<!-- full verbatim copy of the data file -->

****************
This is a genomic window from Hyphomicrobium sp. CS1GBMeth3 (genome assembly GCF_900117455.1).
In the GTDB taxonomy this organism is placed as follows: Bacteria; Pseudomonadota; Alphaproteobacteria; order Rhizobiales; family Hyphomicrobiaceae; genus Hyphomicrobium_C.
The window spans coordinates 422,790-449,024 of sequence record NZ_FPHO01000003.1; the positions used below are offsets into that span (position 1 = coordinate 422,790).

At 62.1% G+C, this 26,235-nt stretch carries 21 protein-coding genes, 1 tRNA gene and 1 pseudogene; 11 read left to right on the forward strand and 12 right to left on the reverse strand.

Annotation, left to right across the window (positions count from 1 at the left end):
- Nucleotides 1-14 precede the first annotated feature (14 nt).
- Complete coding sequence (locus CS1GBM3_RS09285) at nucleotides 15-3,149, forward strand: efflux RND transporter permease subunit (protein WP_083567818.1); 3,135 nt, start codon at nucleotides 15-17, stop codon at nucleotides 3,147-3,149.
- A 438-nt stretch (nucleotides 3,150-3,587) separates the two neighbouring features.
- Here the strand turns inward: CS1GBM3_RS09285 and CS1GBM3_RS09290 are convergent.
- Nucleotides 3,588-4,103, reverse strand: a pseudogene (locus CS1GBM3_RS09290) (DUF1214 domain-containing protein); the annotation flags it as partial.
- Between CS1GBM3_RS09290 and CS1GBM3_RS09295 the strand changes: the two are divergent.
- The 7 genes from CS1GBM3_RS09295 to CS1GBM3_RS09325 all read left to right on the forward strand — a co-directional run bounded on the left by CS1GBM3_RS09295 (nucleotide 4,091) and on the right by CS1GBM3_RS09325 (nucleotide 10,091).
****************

This is a genomic window from Hyphomicrobium sp. CS1GBMeth3 (genome assembly GCF_900117455.1).
In the GTDB taxonomy this organism is placed as follows: Bacteria; Pseudomonadota; Alphaproteobacteria; order Rhizobiales; family Hyphomicrobiaceae; genus Hyphomicrobium_C.
The window spans coordinates 422,790-449,024 of sequence record NZ_FPHO01000003.1; the positions used below are offsets into that span (position 1 = coordinate 422,790).

At 62.1% G+C, this 26,235-nt stretch carries 21 protein-coding genes, 1 tRNA gene and 1 pseudogene; 11 read left to right on the forward strand and 12 right to left on the reverse strand.

Annotation, left to right across the window (positions count from 1 at the left end):
- Nucleotides 1-14 precede the first annotated feature (14 nt).
- Complete coding sequence (locus CS1GBM3_RS09285) at nucleotides 15-3,149, forward strand: efflux RND transporter permease subunit (protein WP_083567818.1); 3,135 nt, start codon at nucleotides 15-17, stop codon at nucleotides 3,147-3,149.
- A 438-nt stretch (nucleotides 3,150-3,587) separates the two neighbouring features.
- Here the strand turns inward: CS1GBM3_RS09285 and CS1GBM3_RS09290 are convergent.
- Nucleotides 3,588-4,103, reverse strand: a pseudogene (locus CS1GBM3_RS09290) (DUF1214 domain-containing protein); the annotation flags it as partial.
- Between CS1GBM3_RS09290 and CS1GBM3_RS09295 the strand changes: the two are divergent.
- The 7 genes from CS1GBM3_RS09295 to CS1GBM3_RS09325 all read left to right on the forward strand — a co-directional run bounded on the left by CS1GBM3_RS09295 (nucleotide 4,091) and on the right by CS1GBM3_RS09325 (nucleotide 10,091).